Patients sans frontières: Etude sur le tourisme médical dans quatre pays

Mohd Alsharif, Ronald Labonte, Zu-Xun Lu

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    62 Citations (Scopus)


    This exploratory study assesses the experiences of medical travelers seeking out of country health care in four destination countries: India, China, Jordan and the United Arab Emirates. It aims to identify the source countries of medical travelers, to understand their reasons for seeking out-of-country care, the type of services they obtained, and their level of satisfaction with the experience. Cost, physician and facility reputation and hospital accreditation were ranked as the most important factors in choosing out-of-country care. Wait times at home or lack of access to care were important motivations for international medical travel. Patient assessment of treatment outcomes is as high as might be found in similar assessments in high-income country facilities. Certain forms of treatment sought by respondents (i.e. organ transplantation) raise specific ethical concerns. Also of concern is that the present health systems in all four countries fail to adequately meet the health needs of their population (notably poorer groups). Evidence and inference strongly suggest that access to health care for poorer groups will worsen in these countries as medical tourism increases, at least in the short term, raising generic ethical and policy challenges over the extent to which access to essential health care by poorer persons is compromised by the public subsidization or promotion of medical tourism.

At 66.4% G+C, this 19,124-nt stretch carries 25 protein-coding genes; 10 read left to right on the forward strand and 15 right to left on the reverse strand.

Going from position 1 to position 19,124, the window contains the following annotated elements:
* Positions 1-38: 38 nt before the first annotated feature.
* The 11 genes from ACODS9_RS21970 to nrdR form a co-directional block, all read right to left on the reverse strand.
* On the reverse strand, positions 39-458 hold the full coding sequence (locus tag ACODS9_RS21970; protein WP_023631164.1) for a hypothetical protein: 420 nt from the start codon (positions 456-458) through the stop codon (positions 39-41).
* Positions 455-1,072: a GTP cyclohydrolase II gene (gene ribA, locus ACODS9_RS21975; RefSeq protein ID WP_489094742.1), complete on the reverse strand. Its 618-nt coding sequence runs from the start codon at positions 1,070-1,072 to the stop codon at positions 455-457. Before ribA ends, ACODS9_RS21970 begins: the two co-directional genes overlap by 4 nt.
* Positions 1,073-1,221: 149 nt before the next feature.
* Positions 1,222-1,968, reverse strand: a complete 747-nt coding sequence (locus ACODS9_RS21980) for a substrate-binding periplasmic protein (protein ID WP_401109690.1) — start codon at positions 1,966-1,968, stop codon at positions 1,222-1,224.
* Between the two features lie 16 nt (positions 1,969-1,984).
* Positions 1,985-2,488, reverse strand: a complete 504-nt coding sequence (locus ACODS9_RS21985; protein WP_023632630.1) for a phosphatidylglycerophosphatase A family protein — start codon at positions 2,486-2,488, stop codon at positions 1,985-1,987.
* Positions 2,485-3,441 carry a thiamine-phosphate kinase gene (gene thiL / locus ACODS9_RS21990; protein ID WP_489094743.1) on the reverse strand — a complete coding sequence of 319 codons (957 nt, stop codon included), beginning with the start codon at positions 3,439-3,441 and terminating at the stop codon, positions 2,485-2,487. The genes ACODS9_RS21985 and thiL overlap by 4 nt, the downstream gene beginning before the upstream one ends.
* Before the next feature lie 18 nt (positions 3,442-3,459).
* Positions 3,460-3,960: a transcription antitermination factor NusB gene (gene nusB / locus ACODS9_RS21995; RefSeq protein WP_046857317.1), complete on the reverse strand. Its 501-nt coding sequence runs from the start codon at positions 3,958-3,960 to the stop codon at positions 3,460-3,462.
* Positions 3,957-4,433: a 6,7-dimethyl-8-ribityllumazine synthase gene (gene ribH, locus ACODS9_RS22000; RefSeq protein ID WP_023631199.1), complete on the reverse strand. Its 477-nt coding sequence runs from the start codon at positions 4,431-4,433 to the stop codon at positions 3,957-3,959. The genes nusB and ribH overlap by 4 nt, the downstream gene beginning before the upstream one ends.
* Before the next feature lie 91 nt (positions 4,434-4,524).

Original languageFrench
    Pages (from-to)315-335
    Number of pages21
    JournalGlobal Social Policy
    Issue number3
    Publication statusPublished - Dec 2010


    • China
    • health travel global market
    • India
    • international patients
    • Jordan
    • medical tourism
    • the United Arab Emirates

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